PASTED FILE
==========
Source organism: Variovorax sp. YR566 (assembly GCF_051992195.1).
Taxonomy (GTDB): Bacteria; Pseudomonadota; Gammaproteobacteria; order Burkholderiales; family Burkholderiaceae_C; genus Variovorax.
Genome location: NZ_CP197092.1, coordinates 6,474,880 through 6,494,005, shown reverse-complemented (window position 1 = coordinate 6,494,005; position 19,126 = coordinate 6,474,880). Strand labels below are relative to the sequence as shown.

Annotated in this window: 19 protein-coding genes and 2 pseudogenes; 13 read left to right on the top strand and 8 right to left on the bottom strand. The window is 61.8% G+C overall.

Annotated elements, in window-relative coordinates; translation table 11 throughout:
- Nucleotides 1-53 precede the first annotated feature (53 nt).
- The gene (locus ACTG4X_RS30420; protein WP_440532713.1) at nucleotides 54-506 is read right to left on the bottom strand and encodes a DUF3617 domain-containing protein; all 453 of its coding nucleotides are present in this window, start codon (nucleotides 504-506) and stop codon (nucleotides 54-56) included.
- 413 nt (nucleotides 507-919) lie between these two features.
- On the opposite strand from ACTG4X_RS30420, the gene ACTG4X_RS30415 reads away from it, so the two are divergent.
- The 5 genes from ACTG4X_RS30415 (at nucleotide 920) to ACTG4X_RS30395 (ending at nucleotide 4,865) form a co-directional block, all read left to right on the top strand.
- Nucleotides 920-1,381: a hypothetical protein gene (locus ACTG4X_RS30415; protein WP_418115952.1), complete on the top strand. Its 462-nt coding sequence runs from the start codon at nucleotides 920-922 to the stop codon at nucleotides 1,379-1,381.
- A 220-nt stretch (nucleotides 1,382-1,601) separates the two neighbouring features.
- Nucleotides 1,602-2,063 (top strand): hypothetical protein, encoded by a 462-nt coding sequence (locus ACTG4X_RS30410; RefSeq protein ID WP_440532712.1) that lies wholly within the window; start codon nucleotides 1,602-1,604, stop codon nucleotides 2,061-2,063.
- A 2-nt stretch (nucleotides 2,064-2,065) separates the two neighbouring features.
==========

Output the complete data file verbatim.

Source organism: Variovorax sp. YR566 (assembly GCF_051992195.1).
Taxonomy (GTDB): Bacteria; Pseudomonadota; Gammaproteobacteria; order Burkholderiales; family Burkholderiaceae_C; genus Variovorax.
Genome location: NZ_CP197092.1, coordinates 6,474,880 through 6,494,005, shown reverse-complemented (window position 1 = coordinate 6,494,005; position 19,126 = coordinate 6,474,880). Strand labels below are relative to the sequence as shown.

Annotated in this window: 19 protein-coding genes and 2 pseudogenes; 13 read left to right on the top strand and 8 right to left on the bottom strand. The window is 61.8% G+C overall.

Annotated elements, in window-relative coordinates; translation table 11 throughout:
- Nucleotides 1-53 precede the first annotated feature (53 nt).
- The gene (locus ACTG4X_RS30420; protein WP_440532713.1) at nucleotides 54-506 is read right to left on the bottom strand and encodes a DUF3617 domain-containing protein; all 453 of its coding nucleotides are present in this window, start codon (nucleotides 504-506) and stop codon (nucleotides 54-56) included.
- 413 nt (nucleotides 507-919) lie between these two features.
- On the opposite strand from ACTG4X_RS30420, the gene ACTG4X_RS30415 reads away from it, so the two are divergent.
- The 5 genes from ACTG4X_RS30415 (at nucleotide 920) to ACTG4X_RS30395 (ending at nucleotide 4,865) form a co-directional block, all read left to right on the top strand.
- Nucleotides 920-1,381: a hypothetical protein gene (locus ACTG4X_RS30415; protein WP_418115952.1), complete on the top strand. Its 462-nt coding sequence runs from the start codon at nucleotides 920-922 to the stop codon at nucleotides 1,379-1,381.
- A 220-nt stretch (nucleotides 1,382-1,601) separates the two neighbouring features.
- Nucleotides 1,602-2,063 (top strand): hypothetical protein, encoded by a 462-nt coding sequence (locus ACTG4X_RS30410; RefSeq protein ID WP_440532712.1) that lies wholly within the window; start codon nucleotides 1,602-1,604, stop codon nucleotides 2,061-2,063.
- A 2-nt stretch (nucleotides 2,064-2,065) separates the two neighbouring features.